Find your next job fast at the Jan. 28 Virtual Career Fair. Register now.
Education

Justices Decline to Hear Appeal of Dismissed New Orleans Teachers

By Mark Walsh — May 19, 2015 1 min read

The U.S. Supreme Court on Monday refused to hear an appeal on behalf of thousands of New Orleans teachers who were terminated after Hurricane Katrina. It appears to be the end of the line for the teachers who lost their jobs after the state Recovery School District took over the city’s school system after the devastating 2005 hurricane.

The appeal stemmed from a class action brought on behalf of some 7,500 teachers in the Orleans Parish school system who were dismissed in the months after Hurricane Katrina struck on Aug. 29, 2005. After the hurricane, 102 of the city’s 126 public schools were transferred to the state-created Recovery School District.

Some separate lawsuits involving the dismissed teachers’ rights brought by the United Teachers-New Orleans were settled, but the class action continued and met some success in lower state courts. Those courts had found there were due-process violations and that authorities had failed to place the teachers on a two-year recall list as required by state law.

But last October, the Supreme Court of Louisiana ruled 5-2 against the teachers and dismissed their case. It held that depriving the teachers priority consideration for re-employment did not deny them a property right and that the chance that any teacher from the class would actually be rehired appeared remote.

In their appeal to the U.S. Supreme Court in Oliver v. Orleans Parish School Board (Case No. 14-1090), the dismissed teachers argued that the Orleans Parish School Board and various state defendants “violated well settled constitutional law regarding 14th Amendment due-process rights of tenured public school employees.”

The teachers “here had a reasonable expectation of resuming their pre-Katrina employment positions upon their return to New Orleans,” the appeal said.

The justices declined the appeal without comment on May 18.

A version of this news article first appeared in The School Law Blog.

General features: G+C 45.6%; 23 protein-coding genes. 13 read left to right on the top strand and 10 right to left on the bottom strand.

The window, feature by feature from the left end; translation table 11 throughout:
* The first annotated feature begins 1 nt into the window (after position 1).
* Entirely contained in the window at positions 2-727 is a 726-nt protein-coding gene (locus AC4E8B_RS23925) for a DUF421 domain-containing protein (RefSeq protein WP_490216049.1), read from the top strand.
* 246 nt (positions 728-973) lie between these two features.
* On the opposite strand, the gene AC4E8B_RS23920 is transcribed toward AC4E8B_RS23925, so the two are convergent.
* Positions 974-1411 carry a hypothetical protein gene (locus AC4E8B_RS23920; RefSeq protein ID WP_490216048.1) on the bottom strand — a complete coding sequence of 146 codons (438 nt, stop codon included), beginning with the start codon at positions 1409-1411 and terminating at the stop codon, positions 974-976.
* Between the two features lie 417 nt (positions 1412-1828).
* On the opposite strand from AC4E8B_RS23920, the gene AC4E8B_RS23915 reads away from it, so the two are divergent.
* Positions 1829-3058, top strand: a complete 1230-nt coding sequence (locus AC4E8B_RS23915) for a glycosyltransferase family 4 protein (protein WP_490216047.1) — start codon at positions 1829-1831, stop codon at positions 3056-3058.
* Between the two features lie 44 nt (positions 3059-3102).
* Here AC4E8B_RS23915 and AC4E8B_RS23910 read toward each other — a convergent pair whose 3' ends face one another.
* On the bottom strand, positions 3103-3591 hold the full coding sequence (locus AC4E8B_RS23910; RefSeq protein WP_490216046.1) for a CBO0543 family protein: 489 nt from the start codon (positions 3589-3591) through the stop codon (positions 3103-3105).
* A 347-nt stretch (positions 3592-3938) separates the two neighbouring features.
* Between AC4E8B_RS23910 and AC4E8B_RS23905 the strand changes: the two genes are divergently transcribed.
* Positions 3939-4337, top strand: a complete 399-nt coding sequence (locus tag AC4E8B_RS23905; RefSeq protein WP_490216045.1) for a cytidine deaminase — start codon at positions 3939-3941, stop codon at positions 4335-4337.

Events

This content is provided by our sponsor. It is not written by and does not necessarily reflect the views of Education Week's editorial staff.
Sponsor
School & District Management Webinar
Branding Matters. Learn From the Pros Why and How
Learn directly from the pros why K-12 branding and marketing matters, and how to do it effectively.
Content provided by EdWeek Top School Jobs
This content is provided by our sponsor. It is not written by and does not necessarily reflect the views of Education Week's editorial staff.
Sponsor
School & District Management Webinar
How to Make Learning More Interactive From Anywhere
Join experts from Samsung and Boxlight to learn how to make learning more interactive from anywhere.
Content provided by Samsung
Teaching Live Online Discussion A Seat at the Table With Education Week: How Educators Can Respond to a Post-Truth Era
How do educators break through the noise of disinformation to teach lessons grounded in objective truth? Join to find out.

EdWeek Top School Jobs

Project Manager (Contractor)
United States
K12 Inc.
Elementary Teacher
Madison, Wisconsin
One City Schools
Special Education Teacher
Chicago, Illinois
JCFS Chicago
Elementary Teacher - Scholars Academy
Madison, Wisconsin
One City Schools

Read Next

Education Briefly Stated Briefly Stated: January 13, 2021
Here's a look at some recent Education Week articles you may have missed.
8 min read
Education Obituary In Memory of Michele Molnar, EdWeek Market Brief Writer and Editor
EdWeek Market Brief Associate Editor Michele Molnar, who was instrumental in launching the publication, succumbed to cancer.
5 min read
Education Briefly Stated Briefly Stated: December 9, 2020
Here's a look at some recent Education Week articles you may have missed.
8 min read
Education Briefly Stated Briefly Stated: Stories You May Have Missed
A collection of articles from the previous week that you may have missed.
8 min read